Common Nighthawks blend in with the ground. courtesy Free Photos
These birds are wonders. Closely related to whip-poor-wills, the brown feathers of the common nighthawk render them nearly invisible when resting in dry leaves or gravel during the day. They love evenings and wing overhead with their massive mouths open to snare tasty insects from the air.
Sometimes they pass just a few feet overhead. Occasionally they’re so high up that they are just fast-moving-turning-on-a-dime specks. Always they show distinct white stripes on the underside of their pointed wings.
Habits of Nighthawks
We watched dozens of them in September 2022 and know that like many other migratory birds, they’ll join other birds for winter quarters in South America, so we enjoy them when we can. Daily we track bird migrations on the birdcast.info site. Nighthawks are one of the most widespread of North American birds, visible over farms, forests, and cities. Sometimes they even nest on gravel surfaced roofs of commercial buildings downtown and gravel areas of yards. We’ve caught glimpses of them resting on tree limbs. Watch the video to see many characteristics of nighthawks – their flight, sounds (listen for the “boom” of their wings), resting habits like sinking into the ground and yawning, and toward the end of this mini-documentary -the “waddle.” Fun!
Unfortunately, nighthawks have been declining about 1% a year since the 1960s. Why??? Pesticides, perhaps, reduce the insects that nighthawks feed on, and the loss of habitat. We don’t know for sure, but we enjoy watching their evening sky dance and hope people help them reverse their decline to continue their sky dance over much of the continent gobbling up insects.
While We Were Sleeping
We were tired on the evening of August 21. Crawling into bed at 9 pm we were oblivious to the traffic jam winging over our insulated roof. Late August. The fall bird migration has started. That night it picked up steam.
Birds stop for a drink and to fill up on the berries nearby.
In the morning we checked the BirdCast Migration Database and were astounded to learn that 883,000 birds crossed Linn County, Iowa, where we live, the evening before. Heading south, large numbers of birds began streaming overhead shortly after we turned off our reading lights. Migration usually starts just after sunset and peaks in the first couple of hours of darkness, but last night birds streamed over most of the night going south at an average speed of 26 miles an hour at an altitude of up to 2400 feet.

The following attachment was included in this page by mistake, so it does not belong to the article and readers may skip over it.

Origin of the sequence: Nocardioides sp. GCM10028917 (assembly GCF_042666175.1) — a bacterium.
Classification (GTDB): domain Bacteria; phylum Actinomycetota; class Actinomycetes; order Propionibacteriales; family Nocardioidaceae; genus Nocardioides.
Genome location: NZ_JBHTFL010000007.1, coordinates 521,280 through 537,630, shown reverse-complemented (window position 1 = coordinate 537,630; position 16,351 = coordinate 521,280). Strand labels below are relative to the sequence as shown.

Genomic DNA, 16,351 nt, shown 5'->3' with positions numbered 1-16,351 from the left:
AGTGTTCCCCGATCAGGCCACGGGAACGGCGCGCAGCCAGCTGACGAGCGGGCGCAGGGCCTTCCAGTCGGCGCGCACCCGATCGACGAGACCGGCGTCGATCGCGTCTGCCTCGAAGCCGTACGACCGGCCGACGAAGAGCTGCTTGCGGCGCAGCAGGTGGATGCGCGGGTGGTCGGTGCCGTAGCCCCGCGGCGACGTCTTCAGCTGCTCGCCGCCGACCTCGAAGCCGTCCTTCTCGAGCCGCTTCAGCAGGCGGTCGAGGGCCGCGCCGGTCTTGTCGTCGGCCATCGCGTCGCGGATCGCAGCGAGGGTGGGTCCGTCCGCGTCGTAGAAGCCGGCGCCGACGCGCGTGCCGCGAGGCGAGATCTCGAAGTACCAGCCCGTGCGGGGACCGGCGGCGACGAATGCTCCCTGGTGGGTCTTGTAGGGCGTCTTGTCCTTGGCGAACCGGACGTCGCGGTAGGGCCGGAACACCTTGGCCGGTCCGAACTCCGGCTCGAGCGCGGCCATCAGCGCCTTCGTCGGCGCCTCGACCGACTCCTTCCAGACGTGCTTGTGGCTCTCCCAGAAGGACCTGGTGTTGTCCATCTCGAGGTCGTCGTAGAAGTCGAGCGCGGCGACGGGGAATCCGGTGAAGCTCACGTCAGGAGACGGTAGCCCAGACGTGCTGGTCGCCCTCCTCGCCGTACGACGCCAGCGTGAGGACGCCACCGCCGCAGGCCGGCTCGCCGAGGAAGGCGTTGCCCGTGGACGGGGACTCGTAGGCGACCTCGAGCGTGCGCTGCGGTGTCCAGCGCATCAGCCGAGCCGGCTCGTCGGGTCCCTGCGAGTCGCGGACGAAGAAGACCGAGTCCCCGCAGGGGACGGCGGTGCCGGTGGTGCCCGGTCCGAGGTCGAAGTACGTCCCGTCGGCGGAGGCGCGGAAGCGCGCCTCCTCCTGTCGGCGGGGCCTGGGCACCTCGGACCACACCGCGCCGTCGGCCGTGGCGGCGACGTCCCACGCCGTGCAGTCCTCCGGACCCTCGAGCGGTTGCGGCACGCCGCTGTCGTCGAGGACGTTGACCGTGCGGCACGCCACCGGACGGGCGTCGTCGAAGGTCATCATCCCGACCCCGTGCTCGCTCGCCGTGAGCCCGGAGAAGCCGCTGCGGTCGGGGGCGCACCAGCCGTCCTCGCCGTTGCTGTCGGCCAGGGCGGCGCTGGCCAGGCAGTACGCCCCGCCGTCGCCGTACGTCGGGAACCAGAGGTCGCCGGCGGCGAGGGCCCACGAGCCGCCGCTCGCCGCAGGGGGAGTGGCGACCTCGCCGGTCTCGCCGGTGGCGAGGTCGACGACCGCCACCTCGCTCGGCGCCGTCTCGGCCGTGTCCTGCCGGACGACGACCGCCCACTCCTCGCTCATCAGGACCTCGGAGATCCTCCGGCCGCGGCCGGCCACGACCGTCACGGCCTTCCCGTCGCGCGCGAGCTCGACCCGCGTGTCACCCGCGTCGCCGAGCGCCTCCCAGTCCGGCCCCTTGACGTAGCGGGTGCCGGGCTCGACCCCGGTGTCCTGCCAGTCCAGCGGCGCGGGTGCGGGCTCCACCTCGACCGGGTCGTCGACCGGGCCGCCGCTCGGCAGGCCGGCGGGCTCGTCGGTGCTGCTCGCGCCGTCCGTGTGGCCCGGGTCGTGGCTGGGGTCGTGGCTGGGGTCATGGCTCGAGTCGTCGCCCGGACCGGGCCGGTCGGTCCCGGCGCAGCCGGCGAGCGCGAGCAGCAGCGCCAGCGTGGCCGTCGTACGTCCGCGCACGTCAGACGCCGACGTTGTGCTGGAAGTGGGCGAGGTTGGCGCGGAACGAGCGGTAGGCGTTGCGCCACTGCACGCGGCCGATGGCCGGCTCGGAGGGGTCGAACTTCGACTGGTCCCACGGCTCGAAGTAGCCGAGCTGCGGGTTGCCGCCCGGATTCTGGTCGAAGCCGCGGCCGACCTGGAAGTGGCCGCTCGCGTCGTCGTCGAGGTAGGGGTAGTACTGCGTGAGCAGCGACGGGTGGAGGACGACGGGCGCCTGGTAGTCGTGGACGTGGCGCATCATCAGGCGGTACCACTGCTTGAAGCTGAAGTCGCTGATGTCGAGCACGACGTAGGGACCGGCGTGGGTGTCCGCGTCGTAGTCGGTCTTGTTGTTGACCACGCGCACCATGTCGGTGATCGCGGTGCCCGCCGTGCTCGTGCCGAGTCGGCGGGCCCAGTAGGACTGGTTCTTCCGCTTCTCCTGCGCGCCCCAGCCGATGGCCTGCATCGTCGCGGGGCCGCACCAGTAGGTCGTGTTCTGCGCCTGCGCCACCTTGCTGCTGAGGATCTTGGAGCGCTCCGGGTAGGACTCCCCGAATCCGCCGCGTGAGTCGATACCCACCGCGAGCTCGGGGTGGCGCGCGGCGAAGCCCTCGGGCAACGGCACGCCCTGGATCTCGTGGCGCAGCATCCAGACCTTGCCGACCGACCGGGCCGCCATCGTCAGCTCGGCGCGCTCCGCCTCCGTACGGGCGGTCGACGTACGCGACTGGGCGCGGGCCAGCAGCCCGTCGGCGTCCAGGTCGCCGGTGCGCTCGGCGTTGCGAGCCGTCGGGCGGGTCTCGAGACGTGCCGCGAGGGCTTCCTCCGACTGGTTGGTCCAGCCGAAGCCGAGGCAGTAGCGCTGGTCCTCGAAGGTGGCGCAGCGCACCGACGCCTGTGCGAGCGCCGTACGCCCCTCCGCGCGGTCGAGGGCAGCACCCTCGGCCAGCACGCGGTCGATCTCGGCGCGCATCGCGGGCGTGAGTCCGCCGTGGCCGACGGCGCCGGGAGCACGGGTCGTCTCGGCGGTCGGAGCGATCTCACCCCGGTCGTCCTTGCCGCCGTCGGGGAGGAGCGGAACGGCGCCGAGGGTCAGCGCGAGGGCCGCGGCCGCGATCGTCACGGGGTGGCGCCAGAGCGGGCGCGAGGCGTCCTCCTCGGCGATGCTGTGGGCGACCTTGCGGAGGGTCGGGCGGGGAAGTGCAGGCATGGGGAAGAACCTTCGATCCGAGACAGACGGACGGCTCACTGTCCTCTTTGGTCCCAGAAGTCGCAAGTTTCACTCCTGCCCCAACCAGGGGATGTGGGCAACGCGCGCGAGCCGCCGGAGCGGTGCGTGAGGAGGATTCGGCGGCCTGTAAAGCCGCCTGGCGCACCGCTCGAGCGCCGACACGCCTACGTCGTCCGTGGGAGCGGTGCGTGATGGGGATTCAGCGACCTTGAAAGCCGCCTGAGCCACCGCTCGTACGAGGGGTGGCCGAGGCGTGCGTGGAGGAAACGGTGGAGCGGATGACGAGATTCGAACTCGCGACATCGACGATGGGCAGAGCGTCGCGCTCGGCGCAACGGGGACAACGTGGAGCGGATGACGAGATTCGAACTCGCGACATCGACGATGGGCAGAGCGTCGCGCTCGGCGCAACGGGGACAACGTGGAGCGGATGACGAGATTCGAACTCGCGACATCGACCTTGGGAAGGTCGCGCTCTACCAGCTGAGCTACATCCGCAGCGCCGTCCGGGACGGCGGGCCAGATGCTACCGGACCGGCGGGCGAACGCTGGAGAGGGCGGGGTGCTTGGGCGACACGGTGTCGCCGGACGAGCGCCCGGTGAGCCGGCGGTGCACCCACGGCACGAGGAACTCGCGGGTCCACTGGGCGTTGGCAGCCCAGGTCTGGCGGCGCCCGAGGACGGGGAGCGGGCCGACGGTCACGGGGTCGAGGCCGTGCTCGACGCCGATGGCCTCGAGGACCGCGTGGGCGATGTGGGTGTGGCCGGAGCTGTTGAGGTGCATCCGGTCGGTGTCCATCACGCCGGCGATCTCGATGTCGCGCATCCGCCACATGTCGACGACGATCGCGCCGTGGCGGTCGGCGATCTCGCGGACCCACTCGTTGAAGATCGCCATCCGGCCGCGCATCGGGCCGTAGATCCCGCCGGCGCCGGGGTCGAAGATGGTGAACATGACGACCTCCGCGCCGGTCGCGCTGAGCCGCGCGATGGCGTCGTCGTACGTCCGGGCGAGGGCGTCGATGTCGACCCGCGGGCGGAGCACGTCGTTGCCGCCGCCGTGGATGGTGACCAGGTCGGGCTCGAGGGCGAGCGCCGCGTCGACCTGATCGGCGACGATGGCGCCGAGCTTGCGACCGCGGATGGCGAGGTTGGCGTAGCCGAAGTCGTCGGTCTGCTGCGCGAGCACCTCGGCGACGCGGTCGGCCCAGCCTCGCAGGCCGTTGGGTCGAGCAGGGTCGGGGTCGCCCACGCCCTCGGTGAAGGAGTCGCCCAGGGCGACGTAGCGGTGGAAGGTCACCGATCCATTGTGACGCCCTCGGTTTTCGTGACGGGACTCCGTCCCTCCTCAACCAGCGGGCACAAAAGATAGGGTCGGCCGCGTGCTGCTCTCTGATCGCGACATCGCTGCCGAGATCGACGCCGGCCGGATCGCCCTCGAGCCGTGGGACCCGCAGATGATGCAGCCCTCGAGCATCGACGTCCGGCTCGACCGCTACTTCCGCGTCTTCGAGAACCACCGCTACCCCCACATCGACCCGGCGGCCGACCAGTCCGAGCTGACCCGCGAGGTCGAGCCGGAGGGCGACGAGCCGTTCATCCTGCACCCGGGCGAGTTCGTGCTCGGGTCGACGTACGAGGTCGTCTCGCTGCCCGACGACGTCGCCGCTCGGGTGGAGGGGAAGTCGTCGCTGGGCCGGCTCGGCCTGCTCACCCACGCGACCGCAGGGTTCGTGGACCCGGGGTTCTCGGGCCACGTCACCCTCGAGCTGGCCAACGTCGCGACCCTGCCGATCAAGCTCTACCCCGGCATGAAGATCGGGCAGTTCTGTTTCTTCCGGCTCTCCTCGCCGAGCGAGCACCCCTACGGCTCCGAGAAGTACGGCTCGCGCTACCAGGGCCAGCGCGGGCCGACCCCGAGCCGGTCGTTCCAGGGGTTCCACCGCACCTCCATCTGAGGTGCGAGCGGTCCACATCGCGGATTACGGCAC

Technology Merged with Observation
How do we know? Well, we didn’t sit on the roof with night vision optics. We merely logged into the Cornell Laboratory of Ornithology’s Migration Dashboard at birdcast.info.
The technology is almost as fascinating as the information it reveals. The Live Migration videos show the action through the night. Fascinating!
Pause to listen and look. Binoculars help.
The Lab collects data from 143 radar installations scattered across the country. This provides a clear picture of the number of birds migrating at any given time, their direction and speed, and how high they are flying. Radar can’t determine species, but years of data collected by ground observation and compiled by the Lab through eBird helps give an accurate picture of the likely species on the move. The list shows that probably 14 species went overhead while we slept.
Until a few years ago we were casual birders. The amazing science and sharing the Lab of Ornithology provides fascinate us and has sensitized us to the marvel and beauty of birds, their amazing navigation ability, their adaptations, and, unfortunately, the threats they face.
Apps Enhance Birding Experience
We have the Lab’s Merlin and Bird apps on our phone. The first is a pocket-sized field guide packed with more information than old paper field guides ever were able to provide. It helps us identify an unknown species, see its range, and even hear its calls and songs. A new feature helps identify birds by their song. Click it on and hold the phone toward where the call is coming from, and it identifies the species, usually correctly.
eBird enables us to easily compile a list of birds sighted on a particular day and forward our data to the Lab. Thousands of birders worldwide send their data, giving the Lab invaluable information on where birds are and how they move……as well as population trends.
Technology and Birds! What’s Not to Love?
Love technology? Love birds? These wonderful tools provided free from the Cornell University Laboratory of Ornithology merge the two. It’s a portal to many pages and other sites that include everything from nest webcams to detailed information about each species. Kudos to the Lab.
Imagine how embarrassing it would be to be caught stark naked in public. Maybe that’s how the Walking Stick, a huge insect, felt that we spotted clinging to a shelf outside our house.